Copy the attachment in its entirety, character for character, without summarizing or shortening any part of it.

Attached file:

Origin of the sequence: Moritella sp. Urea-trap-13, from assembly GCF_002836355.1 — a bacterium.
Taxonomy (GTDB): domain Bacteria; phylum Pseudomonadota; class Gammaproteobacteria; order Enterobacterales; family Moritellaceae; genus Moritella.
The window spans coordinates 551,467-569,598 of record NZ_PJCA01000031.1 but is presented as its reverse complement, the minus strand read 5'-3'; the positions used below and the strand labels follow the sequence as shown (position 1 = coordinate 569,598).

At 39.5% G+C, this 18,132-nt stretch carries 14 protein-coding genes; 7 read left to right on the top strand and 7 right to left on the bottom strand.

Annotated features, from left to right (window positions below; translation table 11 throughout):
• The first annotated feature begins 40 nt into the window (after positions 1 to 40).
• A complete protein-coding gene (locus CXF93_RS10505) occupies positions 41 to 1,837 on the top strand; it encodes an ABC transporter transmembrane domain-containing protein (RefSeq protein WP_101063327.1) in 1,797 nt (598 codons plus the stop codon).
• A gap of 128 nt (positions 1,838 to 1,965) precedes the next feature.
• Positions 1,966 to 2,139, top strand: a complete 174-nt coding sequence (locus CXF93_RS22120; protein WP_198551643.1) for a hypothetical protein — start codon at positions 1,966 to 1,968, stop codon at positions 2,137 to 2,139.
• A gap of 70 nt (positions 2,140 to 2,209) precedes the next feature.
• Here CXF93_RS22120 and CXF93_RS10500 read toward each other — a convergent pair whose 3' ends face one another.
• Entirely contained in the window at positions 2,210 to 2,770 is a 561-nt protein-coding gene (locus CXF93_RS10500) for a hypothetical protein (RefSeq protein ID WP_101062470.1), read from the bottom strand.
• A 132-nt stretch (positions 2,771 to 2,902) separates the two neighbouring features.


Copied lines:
Origin of the sequence: Moritella sp. Urea-trap-13, from assembly GCF_002836355.1 — a bacterium.
Taxonomy (GTDB): domain Bacteria; phylum Pseudomonadota; class Gammaproteobacteria; order Enterobacterales; family Moritellaceae; genus Moritella.
The window spans coordinates 551,467-569,598 of record NZ_PJCA01000031.1 but is presented as its reverse complement, the minus strand read 5'-3'; the positions used below and the strand labels follow the sequence as shown (position 1 = coordinate 569,598).

At 39.5% G+C, this 18,132-nt stretch carries 14 protein-coding genes; 7 read left to right on the top strand and 7 right to left on the bottom strand.

Annotated features, from left to right (window positions below; translation table 11 throughout):
• The first annotated feature begins 40 nt into the window (after positions 1 to 40).
• A complete protein-coding gene (locus CXF93_RS10505) occupies positions 41 to 1,837 on the top strand; it encodes an ABC transporter transmembrane domain-containing protein (RefSeq protein WP_101063327.1) in 1,797 nt (598 codons plus the stop codon).
• A gap of 128 nt (positions 1,838 to 1,965) precedes the next feature.
• Positions 1,966 to 2,139, top strand: a complete 174-nt coding sequence (locus CXF93_RS22120; protein WP_198551643.1) for a hypothetical protein — start codon at positions 1,966 to 1,968, stop codon at positions 2,137 to 2,139.
• A gap of 70 nt (positions 2,140 to 2,209) precedes the next feature.
• Here CXF93_RS22120 and CXF93_RS10500 read toward each other — a convergent pair whose 3' ends face one another.
• Entirely contained in the window at positions 2,210 to 2,770 is a 561-nt protein-coding gene (locus CXF93_RS10500) for a hypothetical protein (RefSeq protein ID WP_101062470.1), read from the bottom strand.
• A 132-nt stretch (positions 2,771 to 2,902) separates the two neighbouring features.